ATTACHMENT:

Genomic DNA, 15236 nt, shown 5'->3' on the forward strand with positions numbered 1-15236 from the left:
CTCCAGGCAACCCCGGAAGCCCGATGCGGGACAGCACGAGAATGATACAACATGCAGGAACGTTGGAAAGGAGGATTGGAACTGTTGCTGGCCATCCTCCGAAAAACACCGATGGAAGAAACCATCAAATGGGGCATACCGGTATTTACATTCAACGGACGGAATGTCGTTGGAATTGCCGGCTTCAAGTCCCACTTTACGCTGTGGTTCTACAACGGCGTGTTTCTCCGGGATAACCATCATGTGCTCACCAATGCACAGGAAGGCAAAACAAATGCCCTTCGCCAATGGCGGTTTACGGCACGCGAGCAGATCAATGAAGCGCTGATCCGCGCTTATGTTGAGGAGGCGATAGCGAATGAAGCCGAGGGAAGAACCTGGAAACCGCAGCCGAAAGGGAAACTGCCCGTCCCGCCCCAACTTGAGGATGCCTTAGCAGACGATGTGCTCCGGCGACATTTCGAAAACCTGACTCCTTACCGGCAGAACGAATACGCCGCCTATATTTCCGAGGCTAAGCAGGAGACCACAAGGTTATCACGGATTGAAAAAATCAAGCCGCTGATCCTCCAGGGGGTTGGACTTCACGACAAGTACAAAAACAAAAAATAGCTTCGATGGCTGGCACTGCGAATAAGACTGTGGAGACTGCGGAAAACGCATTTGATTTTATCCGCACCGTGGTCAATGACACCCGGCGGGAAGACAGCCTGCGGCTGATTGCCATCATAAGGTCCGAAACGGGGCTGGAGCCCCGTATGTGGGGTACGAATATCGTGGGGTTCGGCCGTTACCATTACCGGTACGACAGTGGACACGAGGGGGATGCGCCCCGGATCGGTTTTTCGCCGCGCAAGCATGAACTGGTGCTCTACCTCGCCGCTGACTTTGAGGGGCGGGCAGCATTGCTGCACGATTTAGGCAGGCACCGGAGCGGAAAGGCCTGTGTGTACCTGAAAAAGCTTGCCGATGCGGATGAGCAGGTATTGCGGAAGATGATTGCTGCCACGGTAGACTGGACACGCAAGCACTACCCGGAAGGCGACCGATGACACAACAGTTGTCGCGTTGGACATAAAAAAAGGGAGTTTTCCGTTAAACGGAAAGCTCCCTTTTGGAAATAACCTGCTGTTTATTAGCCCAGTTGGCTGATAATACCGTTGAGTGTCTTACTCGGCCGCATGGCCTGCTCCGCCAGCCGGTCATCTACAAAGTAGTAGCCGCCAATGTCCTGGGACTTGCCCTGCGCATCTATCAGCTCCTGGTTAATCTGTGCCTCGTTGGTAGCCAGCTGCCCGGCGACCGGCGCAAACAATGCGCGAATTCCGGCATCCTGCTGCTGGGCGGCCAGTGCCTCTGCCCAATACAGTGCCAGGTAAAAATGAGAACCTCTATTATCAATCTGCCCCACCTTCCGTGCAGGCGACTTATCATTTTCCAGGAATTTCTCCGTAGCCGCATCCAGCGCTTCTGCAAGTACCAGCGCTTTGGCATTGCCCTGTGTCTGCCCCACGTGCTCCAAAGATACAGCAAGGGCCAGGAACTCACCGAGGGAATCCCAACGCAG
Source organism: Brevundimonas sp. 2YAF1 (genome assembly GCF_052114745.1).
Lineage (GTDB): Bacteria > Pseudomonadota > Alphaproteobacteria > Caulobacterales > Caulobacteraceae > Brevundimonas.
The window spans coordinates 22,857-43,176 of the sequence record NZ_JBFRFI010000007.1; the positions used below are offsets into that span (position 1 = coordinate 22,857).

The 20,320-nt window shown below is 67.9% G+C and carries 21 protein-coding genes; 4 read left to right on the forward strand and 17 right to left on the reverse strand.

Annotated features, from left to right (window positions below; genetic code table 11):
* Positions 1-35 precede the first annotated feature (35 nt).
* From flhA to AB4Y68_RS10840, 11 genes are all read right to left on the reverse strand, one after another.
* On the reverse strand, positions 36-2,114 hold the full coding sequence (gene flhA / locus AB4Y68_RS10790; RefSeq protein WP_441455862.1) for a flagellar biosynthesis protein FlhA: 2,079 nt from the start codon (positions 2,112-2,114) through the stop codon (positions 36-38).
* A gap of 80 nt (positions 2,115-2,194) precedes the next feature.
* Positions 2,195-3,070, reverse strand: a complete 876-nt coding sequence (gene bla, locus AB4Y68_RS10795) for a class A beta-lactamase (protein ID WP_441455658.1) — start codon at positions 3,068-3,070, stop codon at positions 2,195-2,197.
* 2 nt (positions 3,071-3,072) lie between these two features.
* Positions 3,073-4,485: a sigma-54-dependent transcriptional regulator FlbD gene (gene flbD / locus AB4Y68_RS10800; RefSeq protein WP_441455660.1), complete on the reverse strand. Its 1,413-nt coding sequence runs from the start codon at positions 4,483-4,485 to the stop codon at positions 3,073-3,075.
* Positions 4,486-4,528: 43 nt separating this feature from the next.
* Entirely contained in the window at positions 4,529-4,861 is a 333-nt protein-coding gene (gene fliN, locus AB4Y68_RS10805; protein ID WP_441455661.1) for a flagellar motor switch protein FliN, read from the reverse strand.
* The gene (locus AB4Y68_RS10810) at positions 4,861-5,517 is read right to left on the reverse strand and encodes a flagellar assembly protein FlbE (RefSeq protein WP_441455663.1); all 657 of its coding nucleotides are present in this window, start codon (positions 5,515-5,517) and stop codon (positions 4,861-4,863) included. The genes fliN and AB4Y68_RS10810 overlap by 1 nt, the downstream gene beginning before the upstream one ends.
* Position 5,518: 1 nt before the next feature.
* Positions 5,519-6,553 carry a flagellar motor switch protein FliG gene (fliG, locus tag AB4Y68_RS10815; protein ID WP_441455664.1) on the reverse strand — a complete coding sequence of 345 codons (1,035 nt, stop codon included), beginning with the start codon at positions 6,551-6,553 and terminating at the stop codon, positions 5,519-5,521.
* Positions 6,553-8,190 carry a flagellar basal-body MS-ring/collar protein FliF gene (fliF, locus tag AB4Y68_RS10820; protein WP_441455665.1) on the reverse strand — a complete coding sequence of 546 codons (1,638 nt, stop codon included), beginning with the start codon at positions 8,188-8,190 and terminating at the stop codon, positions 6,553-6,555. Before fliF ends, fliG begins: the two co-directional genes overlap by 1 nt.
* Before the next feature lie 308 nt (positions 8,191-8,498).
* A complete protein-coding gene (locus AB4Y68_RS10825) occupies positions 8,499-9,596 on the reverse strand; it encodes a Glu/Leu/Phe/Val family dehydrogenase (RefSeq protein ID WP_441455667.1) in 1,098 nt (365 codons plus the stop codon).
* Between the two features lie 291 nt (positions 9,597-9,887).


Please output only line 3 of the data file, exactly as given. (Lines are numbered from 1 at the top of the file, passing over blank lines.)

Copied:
Source organism: Brevundimonas sp. 2YAF1 (genome assembly GCF_052114745.1).